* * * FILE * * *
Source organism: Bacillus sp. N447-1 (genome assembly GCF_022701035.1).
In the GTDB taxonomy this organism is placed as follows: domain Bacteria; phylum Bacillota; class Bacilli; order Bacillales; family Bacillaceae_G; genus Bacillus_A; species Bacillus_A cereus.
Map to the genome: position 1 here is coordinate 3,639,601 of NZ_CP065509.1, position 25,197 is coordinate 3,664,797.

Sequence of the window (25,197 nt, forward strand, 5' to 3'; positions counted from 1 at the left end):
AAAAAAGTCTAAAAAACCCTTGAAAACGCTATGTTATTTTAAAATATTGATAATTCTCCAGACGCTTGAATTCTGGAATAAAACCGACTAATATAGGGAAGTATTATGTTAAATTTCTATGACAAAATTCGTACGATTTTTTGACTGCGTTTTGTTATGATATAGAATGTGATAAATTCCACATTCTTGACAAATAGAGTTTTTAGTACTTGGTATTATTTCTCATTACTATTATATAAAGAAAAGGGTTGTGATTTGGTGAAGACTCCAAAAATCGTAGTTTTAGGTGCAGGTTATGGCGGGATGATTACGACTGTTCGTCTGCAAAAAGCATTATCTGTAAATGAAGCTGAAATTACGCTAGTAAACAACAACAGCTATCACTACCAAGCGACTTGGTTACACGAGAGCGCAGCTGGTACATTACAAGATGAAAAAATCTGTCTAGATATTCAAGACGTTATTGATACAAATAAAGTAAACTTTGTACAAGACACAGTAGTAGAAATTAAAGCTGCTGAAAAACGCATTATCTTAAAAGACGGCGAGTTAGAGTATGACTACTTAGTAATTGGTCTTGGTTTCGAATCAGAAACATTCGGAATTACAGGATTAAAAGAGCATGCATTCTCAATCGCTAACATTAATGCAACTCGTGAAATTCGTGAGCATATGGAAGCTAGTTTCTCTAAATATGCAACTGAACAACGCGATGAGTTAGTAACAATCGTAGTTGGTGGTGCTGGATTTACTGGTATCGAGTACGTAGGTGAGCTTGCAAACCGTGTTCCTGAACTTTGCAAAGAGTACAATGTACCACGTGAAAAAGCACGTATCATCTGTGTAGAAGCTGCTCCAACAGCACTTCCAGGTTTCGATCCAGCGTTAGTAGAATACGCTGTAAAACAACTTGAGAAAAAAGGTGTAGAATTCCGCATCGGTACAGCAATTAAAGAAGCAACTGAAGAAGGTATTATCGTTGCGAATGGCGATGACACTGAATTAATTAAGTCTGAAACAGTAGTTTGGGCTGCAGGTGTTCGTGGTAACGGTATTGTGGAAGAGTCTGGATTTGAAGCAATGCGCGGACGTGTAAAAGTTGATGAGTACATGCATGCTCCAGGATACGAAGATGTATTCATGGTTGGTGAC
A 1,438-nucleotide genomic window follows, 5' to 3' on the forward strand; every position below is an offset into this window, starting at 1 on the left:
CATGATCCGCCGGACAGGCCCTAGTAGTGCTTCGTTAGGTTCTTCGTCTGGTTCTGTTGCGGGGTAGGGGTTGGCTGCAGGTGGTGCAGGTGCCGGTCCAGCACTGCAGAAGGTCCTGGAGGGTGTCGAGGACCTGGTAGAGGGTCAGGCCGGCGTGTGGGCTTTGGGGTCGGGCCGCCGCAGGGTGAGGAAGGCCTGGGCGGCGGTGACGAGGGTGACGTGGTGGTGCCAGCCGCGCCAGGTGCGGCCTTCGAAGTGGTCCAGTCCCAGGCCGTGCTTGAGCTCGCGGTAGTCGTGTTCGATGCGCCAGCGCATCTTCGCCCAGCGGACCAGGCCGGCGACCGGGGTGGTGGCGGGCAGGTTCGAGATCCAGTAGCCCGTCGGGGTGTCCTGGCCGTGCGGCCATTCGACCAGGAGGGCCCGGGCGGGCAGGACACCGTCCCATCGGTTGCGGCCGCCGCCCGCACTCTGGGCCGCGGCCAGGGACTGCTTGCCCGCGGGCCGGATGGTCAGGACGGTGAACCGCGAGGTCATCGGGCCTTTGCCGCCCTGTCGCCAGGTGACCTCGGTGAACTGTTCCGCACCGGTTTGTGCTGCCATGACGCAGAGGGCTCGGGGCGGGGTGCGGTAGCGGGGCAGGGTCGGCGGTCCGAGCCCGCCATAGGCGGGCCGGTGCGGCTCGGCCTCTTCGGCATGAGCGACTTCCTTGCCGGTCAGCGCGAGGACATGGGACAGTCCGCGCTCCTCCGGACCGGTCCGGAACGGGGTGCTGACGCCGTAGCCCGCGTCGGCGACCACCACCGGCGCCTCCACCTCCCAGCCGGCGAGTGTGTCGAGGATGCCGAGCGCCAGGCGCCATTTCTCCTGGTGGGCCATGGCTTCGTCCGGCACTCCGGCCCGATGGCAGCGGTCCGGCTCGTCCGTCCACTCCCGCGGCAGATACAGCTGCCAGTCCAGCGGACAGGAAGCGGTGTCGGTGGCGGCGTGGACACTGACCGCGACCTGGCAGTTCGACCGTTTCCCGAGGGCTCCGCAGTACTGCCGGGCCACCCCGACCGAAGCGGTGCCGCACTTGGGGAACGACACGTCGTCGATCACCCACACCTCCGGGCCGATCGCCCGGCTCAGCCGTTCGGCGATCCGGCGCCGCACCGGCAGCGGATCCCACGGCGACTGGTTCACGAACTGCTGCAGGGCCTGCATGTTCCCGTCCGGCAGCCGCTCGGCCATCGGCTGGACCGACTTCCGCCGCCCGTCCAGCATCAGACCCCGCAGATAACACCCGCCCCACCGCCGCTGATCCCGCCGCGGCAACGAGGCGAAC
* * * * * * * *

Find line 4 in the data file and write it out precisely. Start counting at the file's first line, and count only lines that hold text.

Sequence of the window (25,197 nt, forward strand, 5' to 3'; positions counted from 1 at the left end):